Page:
Editing Project Folder Organisation

Throughout college and uni, I would organise my editing folder, if you could call it ‘organising’, by putting every file related to the project in one behemoth folder.

Actually, that’s not true: I’d often have random music files for the project in the folder they originated (so when opening a project after some time, these would naturally be a mysterious offline file).

Now this isn’t a very sophisticated editing tip, nor is it the way to do things – but it works for me – and if anyone else has there own structure system, or any tips, I’d be glad to hear it.

I have a 2TB Western Digital external hard drive that is dedicated to video project edits and another drive, exactly the same, that I use Carbon Copy Cloner (Mac, Free) to back-up the former.

Within the drive, I have Video Projects, Stock Video and Stock Audio – “Stock”, in this case, meaning anything that isn’t project-specific and I might use again, such as an audio clip, a logo I often use, my collection of transitions, After Effects templates and so on.

Now, within Video Projects, I have four categories of films that I make, but this is based on my own output, which is sometimes quite varied. I could have left out this sub-stage, I just wanted another level of organisation.

Within the Project Sections, we finally come to the folders for each individual project, as seen above. Inside I have my core folders: MEDIA, Project Files, AE Renders, FCP to AE and Output. Sometimes I have more, depending on the logistics of the project edit, but I very rarely have less. Here’s what they do:-

MEDIA – This is where I put the raw footage (sometimes the converted footage if it’s initially not in an edit-ready format), the audio, music, and any other media files that are appropriate (images, logos, transitions etc.). I split this into project-appropriate folders. This is the only folder I CAPITALISE – but I don’t know why I do it, it just seems right.

Project Files – This is where I keep the Final Cut Pro project file(s), the After Effects project file(s) and anything else appropriate – i.e. word documents on some text-based projects, or Soundtrack Pro files. I often consider making blank project files in these folders, so that when I start a new project with a duplicate of these folders they are already there, but I see issues with this in the future..

FCP to AE – It depends how you work, but I often send things from my edit to After Effects and I need to distinguish where things come from and where they are going. This means that this folder contain Uncompressed Quicktime exports from Final Cut, which I am going to do something with in After Effects.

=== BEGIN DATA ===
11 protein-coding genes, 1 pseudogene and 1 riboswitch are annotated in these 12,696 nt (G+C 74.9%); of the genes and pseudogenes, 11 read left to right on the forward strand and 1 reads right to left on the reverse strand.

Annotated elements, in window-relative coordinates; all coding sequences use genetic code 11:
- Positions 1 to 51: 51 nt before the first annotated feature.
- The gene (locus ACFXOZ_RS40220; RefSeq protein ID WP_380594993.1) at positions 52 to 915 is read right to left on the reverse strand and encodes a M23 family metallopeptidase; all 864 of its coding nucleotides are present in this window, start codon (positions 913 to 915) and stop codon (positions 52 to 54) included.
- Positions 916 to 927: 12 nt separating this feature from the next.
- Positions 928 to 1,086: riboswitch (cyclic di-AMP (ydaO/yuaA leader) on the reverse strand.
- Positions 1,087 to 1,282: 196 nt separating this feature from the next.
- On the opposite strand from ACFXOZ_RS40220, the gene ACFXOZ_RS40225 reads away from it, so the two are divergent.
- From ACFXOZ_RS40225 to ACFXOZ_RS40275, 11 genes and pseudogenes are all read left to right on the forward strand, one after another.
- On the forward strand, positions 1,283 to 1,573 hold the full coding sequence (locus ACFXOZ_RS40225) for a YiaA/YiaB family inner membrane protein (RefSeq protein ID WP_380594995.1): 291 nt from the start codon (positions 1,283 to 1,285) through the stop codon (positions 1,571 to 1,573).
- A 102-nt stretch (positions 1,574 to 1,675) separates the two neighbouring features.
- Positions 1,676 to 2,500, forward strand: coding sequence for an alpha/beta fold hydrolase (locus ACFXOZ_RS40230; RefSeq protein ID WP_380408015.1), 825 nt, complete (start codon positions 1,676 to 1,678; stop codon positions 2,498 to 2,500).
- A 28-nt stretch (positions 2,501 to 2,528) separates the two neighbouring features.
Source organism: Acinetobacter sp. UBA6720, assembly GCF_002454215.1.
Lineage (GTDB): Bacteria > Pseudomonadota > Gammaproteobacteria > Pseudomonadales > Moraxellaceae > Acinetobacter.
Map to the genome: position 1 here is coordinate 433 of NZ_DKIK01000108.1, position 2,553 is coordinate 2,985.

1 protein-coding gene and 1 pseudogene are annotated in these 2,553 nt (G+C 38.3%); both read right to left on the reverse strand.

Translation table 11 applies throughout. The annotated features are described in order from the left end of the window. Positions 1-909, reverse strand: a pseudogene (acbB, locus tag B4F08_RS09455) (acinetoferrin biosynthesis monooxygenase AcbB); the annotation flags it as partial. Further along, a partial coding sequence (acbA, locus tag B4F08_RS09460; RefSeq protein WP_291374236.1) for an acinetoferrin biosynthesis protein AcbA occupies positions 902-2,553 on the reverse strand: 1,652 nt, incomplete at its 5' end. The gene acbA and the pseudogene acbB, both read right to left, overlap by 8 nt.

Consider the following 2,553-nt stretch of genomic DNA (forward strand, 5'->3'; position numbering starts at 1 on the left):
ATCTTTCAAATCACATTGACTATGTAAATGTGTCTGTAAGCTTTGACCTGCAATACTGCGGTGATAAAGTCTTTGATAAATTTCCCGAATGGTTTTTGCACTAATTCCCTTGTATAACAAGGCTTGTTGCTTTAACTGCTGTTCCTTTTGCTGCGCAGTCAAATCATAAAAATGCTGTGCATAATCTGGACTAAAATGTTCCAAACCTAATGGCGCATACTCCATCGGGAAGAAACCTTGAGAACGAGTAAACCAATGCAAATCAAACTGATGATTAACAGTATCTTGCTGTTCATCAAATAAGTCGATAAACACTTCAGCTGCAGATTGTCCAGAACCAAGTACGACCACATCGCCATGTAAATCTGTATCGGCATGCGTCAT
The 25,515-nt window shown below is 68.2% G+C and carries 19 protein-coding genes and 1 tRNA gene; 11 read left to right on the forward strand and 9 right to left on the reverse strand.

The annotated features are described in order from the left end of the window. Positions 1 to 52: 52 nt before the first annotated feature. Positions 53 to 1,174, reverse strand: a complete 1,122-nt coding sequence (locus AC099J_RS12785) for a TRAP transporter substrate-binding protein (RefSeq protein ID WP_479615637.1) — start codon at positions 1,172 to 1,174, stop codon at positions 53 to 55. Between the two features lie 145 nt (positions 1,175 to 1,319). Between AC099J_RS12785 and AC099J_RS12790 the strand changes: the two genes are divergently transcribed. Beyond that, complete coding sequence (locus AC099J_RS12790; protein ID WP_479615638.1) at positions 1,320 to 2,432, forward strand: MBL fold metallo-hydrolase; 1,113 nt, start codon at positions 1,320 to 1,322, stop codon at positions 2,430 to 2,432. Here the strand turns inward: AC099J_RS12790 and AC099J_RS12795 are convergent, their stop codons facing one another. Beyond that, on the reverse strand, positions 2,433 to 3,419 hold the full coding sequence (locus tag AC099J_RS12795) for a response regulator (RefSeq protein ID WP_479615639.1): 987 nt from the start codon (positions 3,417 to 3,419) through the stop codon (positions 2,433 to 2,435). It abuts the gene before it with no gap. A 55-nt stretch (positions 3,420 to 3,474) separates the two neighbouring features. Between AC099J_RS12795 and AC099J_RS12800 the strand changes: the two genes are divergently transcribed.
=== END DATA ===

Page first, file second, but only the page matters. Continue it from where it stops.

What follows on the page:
AE Renders – Basically the opposite of the above, this folder is renders that have been completed in After Effects that are to go back into my Final Cut project. I didn’t want to name it AE to FCP, although this might have been more satisfying, because the names would be too close together and I forsee a time when I confuse the two and have an argument with my Mac.

Output – The stuff that generally comes out of Final Cut, via Compressor, ready for web, DVD and all the weird specific file types, sizes and codecs that people often request.

So that’s pretty much how I do it. If anyone has any questions or comments, please share – but what I’d really like to hear is how you organise your projects, or if you have different workflows etc.

The Cinematography of Drive

Drive is probably the best film I have seen in the cinema all year. This isn’t a very original statement and even people saying “I know you’ve probably heard this a thousand times before, but go see Drive.” is somewhat cliched. Recommendations for the film are ubiquitous, which I’m actually a little surprised by – films that I rate highly often go unnoticed, produce a love-it-or-hate-it response, or have a slew of negative reviews.

The cinematography and the soundtrack are so important to Drive, they are almost characters. They are intertwined and tonally aligned and it makes for a really absorbing experience.

The street lights hitting Gosling’s face as he drives and the dimming of the light in the now-famous elevator kiss scene are particularly exciting – all mixed with a great, dark electro-synth soundtrack.

The film was DP’d by Newton Thomas Sigel and shot on ARRI Alexa – one of 2 or 3 cameras that I would love to kick the tyres on.

Find out more about the cinematography of the film in the following interviews with Sigel:

http://www.hdvideopro.com/display/features/a-boy-and-his-car.html

http://www.moviescopemag.com/insiderspov/cinematography/cinematographer-newton-thomas-sigel/

http://www.arri.com/camera/digital_cameras/news.html?article=719&cHash=097d245472